What does it really take to attract investors to your startup?
Especially for the first-time entrepreneurs out there, a lot of times there tends to be some misconceptions about what it takes to land seed funding for your startup. Presupposing that your founding team does not include guys with massively successful startup pasts (such as founding a YouTube or even a Mint.com), the investor dance can be a challenging one. There are no hard and fast rules for exactly how this all works, but this will give you an idea.
It’s pretty rare that a startup secures significant seed funding from “outside investors” unless one of two things are true:
1) You’re part of “the network”: This doesn’t just mean that you know someone who can introduce you to a top angel or a VC. Really being in the in-crowd so to speak means that you might be a former PayPal employee and built a strong network there, or have lived in San Francisco for years and have become buddies with investors in your space that believe in you as a person.
2) For everyone else, it’s all about traction. Investors want to see that you have a working product you can show them, and even more importantly, that you have people using it and even paying you money for what you have created. Sounds simple, but in reality most startups take a significant investment of time and money before they get to this stage. And even once you get there, it is still an uphill battle demonstrating enough “proof” that you can scale your idea from 1,000 users to 1,000,000.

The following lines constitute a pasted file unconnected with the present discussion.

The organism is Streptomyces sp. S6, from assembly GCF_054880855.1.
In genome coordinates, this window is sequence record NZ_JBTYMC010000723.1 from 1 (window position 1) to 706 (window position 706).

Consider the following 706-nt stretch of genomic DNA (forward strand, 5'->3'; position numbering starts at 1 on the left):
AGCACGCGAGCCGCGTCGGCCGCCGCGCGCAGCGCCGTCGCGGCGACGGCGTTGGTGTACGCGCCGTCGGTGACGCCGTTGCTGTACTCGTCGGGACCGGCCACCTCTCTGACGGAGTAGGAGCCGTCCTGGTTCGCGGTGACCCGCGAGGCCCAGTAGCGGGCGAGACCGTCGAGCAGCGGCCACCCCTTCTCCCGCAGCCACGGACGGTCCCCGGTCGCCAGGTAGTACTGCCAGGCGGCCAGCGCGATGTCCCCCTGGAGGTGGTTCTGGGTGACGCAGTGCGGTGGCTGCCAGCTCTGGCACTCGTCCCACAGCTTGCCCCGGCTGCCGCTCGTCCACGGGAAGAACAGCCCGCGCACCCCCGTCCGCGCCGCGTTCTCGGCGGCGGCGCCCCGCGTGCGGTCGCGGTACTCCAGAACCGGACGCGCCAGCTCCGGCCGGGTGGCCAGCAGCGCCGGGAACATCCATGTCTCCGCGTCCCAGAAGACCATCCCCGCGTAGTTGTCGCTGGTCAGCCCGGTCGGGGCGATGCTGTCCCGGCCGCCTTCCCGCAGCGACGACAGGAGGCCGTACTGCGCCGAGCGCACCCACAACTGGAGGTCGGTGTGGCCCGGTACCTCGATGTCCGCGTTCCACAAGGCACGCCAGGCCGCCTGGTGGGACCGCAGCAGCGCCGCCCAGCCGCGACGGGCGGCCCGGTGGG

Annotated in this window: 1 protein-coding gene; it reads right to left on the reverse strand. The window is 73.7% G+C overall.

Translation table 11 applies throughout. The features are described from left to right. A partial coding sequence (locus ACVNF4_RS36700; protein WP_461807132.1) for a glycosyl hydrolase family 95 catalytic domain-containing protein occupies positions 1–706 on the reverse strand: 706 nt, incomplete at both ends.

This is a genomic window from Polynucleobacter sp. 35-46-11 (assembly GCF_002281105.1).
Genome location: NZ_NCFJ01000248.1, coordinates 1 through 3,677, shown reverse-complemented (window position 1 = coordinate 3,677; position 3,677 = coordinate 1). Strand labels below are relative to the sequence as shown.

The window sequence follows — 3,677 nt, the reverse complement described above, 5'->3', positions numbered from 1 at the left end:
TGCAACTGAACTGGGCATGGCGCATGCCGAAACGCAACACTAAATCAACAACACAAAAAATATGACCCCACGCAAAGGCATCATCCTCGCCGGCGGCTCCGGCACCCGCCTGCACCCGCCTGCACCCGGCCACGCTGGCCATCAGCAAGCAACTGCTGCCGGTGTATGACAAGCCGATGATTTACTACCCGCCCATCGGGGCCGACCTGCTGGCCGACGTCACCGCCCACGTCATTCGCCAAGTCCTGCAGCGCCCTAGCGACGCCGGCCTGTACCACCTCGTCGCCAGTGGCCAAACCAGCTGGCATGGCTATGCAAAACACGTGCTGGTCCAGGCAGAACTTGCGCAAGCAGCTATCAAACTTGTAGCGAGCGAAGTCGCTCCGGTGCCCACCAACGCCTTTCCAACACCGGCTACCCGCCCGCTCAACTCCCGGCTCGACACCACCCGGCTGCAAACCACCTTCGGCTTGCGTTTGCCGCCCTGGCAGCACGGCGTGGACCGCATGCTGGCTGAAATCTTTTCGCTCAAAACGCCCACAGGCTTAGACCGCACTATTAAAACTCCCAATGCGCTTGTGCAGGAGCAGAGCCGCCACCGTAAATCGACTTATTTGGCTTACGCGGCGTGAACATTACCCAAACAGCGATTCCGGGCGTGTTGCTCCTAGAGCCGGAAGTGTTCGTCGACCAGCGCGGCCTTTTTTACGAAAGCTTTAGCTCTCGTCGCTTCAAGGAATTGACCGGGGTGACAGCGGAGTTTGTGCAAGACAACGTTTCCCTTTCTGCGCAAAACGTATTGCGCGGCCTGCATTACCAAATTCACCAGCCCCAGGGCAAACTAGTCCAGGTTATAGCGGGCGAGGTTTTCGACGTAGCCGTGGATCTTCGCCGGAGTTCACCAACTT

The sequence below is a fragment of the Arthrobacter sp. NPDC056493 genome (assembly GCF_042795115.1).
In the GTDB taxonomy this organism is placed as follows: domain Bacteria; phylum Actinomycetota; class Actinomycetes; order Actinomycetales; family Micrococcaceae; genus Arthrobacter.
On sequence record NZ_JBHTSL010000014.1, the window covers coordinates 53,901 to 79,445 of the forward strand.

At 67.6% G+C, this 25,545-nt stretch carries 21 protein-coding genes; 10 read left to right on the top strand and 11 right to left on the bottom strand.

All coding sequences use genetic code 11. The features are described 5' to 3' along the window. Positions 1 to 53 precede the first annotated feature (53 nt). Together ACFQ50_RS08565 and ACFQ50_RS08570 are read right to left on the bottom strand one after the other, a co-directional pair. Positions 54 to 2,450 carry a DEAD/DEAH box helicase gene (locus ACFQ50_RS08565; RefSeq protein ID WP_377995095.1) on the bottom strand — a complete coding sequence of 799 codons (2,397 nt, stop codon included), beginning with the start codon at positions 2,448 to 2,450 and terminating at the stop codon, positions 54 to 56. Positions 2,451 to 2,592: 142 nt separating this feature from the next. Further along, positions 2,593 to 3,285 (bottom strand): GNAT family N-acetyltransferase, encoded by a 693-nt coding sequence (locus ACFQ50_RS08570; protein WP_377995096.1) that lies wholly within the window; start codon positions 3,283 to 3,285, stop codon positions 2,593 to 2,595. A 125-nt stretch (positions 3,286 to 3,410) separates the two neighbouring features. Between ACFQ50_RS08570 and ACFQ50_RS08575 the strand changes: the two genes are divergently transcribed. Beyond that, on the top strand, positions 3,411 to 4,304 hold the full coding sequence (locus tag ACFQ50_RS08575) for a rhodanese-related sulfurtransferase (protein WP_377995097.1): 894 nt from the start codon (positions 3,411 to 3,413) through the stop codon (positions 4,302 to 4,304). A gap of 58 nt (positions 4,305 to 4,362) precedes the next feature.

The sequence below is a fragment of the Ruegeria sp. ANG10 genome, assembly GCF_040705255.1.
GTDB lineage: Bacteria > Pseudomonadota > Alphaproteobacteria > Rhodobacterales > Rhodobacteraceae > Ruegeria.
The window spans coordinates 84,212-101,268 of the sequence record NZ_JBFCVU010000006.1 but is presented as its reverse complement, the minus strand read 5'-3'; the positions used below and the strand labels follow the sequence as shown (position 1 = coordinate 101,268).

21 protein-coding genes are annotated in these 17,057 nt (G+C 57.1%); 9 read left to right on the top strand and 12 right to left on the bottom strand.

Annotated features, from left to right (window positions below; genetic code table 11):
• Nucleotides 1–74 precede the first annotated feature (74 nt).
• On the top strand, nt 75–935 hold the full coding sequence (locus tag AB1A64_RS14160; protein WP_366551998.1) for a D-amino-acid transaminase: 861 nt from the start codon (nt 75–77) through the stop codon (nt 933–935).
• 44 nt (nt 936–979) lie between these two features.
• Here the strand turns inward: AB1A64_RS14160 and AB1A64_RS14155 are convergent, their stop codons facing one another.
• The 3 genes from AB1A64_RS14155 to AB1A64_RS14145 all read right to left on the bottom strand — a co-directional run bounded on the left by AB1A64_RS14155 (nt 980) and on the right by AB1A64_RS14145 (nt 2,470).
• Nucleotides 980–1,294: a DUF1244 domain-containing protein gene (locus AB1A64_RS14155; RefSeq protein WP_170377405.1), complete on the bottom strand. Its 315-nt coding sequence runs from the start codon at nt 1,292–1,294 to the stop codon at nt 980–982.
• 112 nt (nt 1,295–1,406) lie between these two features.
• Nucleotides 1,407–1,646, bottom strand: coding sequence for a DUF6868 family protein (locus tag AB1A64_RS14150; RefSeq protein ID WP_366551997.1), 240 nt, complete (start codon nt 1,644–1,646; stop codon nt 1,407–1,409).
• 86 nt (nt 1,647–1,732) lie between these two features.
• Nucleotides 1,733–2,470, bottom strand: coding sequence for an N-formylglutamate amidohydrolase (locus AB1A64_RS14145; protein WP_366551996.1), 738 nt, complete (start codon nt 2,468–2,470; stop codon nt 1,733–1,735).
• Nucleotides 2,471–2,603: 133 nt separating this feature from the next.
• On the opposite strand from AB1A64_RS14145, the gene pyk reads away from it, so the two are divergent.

For young entrepreneurs, another way to try and tackle this problem is to check out seed development programs like YCombinator, TechStars and others. They’re a great way to get in the network and get a small amount of cash to get going. Whether you go this route or not, keep working your butt off, plan for the future and always do everything you can to keep your company afloat while you walk through the fire to the other side!
About the author
Corey Kossack is a Managing Partner at Game Change Ventures, focusing on partnering and consulting with startups in the areas of social media, consumer Internet and e-commerce. Corey is also an Operating Partner at Game Change Ventures’ first Internet startup, Addoway, a social marketplace that helps you buy and sell with your friends and the people they know. Formerly Corey was one of the world’s largest retailers on eBay, built a $1M company from scratch at age 23, has led multiple startups and received numerous awards for his entrepreneurial achievements.